The sculptured alabaster box concealed under the wooden chest also takes the form of a shrine upon a sledge. It was covered with a large linen sheet folded over three times. The lid of the box includes part of the frieze, the torus-moulding, a fluted cavetto-cornice and a pent roof. The box includes the lower portion of the frieze, the side panels (slightly set back) and a broad dado. Sculptured in high relief on the four corners of the box are the guardian goddesses, whose protective arms enclasps the sides: Isis on the south-west corner, Nephthys on the north-west corner, Neith on the south-east corner, and Selket on the north-east corner. Inscribed on each panel between the goddesses are the words spoken by them: on the west side the formulae of Isis and Imsety, Nephthys and Hepy; on the south side the formulae of Isis and Imsety, Neith and Qebeh-senwef; on the north side the formulae of Nephthys and Hepy, Selket and Dua-mutef; while on the east side those of Neith and Selket, their genii not being mentioned. Round the frieze beginning on the centre of the west (front) side are speeches of Isis and Nephthys, the genius Hepy only mentioned. On the front and back of the box, above the inscriptions, is a winged solar-disc, and on the fore-part of the pent-roof a kneeling winged figure of Nut. These inscriptions are incised and filled in with a black pigment. Embossed upon the broad gilded dado is an ornament comprising alternate pairs of dad and tet symbols. The wooden sledge, overlaid with gesso and gilded with thin gold-foil, has four handles of bronze thickly plated with sheet silver, they are arranged two on the north and south sides.

The fabric of the linen sheet that covered the box was much deteriorated and discoloured to a dark-brown, it was crumpled and creased, in places it shew finger-marks and stains from some liquid that had been spilt upon it, and it was also splashed with bees-wax, which suggest that it had been employed for some purpose before it was folded over the box.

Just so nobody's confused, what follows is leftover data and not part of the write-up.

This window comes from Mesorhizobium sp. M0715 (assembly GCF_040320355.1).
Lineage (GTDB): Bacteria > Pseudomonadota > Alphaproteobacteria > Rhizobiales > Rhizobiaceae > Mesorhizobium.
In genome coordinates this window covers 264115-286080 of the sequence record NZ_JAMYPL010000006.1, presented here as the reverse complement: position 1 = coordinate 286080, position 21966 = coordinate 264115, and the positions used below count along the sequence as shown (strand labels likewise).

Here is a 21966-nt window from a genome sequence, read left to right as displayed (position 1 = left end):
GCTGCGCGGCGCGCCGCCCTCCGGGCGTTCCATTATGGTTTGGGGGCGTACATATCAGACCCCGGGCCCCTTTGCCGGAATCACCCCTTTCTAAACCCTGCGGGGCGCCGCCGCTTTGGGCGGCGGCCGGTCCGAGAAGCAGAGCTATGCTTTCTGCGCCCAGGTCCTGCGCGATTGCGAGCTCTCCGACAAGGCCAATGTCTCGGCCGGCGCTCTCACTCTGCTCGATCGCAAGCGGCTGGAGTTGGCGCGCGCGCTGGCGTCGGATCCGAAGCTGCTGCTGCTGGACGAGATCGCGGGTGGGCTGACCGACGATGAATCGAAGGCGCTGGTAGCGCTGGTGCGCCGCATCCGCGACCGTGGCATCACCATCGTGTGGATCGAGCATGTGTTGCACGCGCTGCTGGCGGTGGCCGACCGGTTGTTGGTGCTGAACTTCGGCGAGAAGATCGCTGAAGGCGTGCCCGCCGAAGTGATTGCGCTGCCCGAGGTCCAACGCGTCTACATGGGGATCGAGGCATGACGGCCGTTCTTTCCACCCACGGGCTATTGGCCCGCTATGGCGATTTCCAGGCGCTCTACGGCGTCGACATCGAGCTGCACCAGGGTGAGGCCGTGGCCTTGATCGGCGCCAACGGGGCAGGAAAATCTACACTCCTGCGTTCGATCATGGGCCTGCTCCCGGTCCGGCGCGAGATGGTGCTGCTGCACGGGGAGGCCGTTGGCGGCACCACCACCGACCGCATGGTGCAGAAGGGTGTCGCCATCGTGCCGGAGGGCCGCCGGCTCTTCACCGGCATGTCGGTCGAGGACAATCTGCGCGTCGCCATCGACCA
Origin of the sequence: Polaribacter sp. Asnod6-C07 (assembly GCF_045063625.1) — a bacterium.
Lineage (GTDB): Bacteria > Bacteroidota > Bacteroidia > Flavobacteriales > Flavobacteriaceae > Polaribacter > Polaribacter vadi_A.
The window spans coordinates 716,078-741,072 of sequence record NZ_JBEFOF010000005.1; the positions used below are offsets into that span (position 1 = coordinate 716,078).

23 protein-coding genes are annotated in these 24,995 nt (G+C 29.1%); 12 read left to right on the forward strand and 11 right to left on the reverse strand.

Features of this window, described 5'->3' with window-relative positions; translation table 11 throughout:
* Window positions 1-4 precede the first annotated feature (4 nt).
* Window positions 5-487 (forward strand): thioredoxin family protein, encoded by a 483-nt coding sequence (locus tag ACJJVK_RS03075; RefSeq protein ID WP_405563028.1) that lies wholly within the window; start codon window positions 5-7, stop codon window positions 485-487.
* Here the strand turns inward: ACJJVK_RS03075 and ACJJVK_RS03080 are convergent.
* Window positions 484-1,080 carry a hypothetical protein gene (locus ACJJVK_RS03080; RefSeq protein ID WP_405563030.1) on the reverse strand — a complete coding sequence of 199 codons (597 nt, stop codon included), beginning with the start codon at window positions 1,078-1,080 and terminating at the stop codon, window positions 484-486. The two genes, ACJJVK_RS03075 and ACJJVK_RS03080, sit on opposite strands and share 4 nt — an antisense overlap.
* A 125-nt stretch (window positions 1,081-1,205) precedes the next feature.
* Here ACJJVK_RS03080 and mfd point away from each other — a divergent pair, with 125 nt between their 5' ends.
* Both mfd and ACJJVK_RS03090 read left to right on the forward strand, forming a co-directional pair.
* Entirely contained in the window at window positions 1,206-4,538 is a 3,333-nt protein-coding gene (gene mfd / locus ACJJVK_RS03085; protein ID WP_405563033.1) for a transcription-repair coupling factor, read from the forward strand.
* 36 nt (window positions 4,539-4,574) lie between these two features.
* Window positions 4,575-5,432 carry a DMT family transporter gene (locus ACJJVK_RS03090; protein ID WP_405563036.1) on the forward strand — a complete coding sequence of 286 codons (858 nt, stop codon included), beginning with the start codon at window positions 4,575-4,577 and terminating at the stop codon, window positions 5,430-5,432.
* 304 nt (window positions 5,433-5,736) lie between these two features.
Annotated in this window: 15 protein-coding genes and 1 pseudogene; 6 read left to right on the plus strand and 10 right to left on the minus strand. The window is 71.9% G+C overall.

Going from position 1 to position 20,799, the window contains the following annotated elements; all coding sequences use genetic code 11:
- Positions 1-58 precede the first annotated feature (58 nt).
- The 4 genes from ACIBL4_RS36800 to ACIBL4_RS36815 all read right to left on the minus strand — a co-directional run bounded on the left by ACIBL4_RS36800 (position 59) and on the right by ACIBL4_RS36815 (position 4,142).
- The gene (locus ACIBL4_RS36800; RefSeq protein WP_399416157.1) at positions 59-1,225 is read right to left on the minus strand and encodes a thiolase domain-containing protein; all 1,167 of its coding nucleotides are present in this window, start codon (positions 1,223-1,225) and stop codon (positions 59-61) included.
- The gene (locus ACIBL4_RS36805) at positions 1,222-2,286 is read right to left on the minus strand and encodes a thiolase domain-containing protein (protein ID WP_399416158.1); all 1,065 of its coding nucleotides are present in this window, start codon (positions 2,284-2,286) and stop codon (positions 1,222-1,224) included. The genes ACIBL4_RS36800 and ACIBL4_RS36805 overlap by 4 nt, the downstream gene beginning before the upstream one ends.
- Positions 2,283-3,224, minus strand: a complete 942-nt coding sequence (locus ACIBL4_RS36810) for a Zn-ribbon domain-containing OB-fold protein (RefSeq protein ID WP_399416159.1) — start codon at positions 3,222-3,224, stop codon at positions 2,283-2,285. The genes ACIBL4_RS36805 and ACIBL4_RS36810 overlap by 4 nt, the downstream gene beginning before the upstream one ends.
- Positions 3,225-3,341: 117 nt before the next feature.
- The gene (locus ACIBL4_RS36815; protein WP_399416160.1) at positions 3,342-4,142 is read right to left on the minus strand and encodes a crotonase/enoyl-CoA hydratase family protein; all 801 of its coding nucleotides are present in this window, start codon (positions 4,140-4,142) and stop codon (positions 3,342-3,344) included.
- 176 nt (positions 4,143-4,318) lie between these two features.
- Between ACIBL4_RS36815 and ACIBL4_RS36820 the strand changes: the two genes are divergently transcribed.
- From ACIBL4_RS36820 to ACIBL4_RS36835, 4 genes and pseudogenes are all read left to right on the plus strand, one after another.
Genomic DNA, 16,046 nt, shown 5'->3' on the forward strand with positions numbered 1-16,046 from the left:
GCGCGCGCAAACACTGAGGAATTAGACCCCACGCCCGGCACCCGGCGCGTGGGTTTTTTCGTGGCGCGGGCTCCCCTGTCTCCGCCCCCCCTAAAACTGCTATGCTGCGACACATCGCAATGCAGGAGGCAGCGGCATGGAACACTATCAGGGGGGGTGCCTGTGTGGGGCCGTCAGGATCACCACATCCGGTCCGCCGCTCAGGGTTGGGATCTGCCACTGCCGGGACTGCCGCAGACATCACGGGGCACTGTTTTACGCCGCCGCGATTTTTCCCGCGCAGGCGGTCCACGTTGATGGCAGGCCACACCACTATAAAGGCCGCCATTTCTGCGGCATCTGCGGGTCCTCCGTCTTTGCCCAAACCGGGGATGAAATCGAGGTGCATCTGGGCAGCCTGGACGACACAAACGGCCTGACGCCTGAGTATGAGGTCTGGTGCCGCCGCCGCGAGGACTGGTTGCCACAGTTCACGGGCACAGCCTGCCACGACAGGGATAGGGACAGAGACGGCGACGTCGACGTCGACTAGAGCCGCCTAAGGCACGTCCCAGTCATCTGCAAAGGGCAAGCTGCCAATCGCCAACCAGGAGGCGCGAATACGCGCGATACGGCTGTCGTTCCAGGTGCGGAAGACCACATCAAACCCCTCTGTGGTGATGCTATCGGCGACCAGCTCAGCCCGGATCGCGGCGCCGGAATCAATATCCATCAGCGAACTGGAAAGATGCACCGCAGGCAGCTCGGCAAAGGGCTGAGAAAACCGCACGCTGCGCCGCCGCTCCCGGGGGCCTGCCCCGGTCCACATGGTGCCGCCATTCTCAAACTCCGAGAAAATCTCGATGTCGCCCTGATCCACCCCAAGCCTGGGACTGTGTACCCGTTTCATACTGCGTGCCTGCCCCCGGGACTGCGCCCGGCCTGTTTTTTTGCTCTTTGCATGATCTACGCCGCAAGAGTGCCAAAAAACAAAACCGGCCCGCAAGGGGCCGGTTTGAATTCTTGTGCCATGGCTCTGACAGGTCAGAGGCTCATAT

The lid was firmly secured to the box by the following means: two gold staples (of copper or bronze plated with sheet gold) inserted and plugged into the north and south sides of the frieze of the lid, and corresponding staples inserted and plugged into the upper part of the north and south sides of the box. To these staples a stout cord was tightly bound and sealed with clay which, while plastic, was thrice impressed with a seal. The device of the seal being usual recumbent figure of Anubis over nine prisoners in three rows of three. This device, that of the royal necropolis seal, represents the god Anubis over the nine races of mankind, called by the Egyptians 'The Nine Bows,' so that the significance of the device is that Anubis protects the contents against every possible human intruder (Gardiner, The Tomb of Amenemhet, p.110).

The interior of the box is only partially hollowed out, actually to the depth of 12.5 cms., but sufficiently to imitate the appearance of four rectangular compartments containing each a jar-like receptacle which, in reality are but cylindrical hollows (13 cms. in diam. and 44 cms. deep) excavated in the stone. Unity of plan is here hidden under the mask of diversity - instead of a box containing four separate jars, we have a block of stone in which four cylindrical hollows have been made in the place of jars, and its superficial surfaces sculptured to give it the appearance of a box, of shrine-shape, containing four jars of a common type. Covering each of the jar-like receptacles is a separate human-headded alabaster lid finely sculptured in the likeness of the king, wearing the nemes-headdress and the Nekhebet-Buto insignia upon the forehead. The two lids on the west faced East, while the two on the east faced West. Placed upright in each of the four jar-like receptacles was a miniature gold coffin wrapped in linen, and over them unguents had been poured as in the case of the royal mummy. The coffins faced in the same direction as the human-headed lids covering their receptacles. The unguents poured over them had percolated through the linen wrappings and solidified at the bottom and thus cementing the coffins in their receptacles: a powerful solvent such as pyridine was applied for many days and as much heat as was prudent, but unfortunately they could not be extracted. I was unable to detect sufficient evidence to arrival at any final conclusion as to whether the anointing had taken place in the tomb at the time of burial, or before the equipment was transported to the tomb. However, the human-headed lids were found somewhat displaced when I opened the box, which suggested that the box had been closed and sealed before it was transported to the treasury, which makes me inclined to believe that the anointing did not take place in the tomb where one would have expected such a ceremony to have taken place.

(May 19, 2006)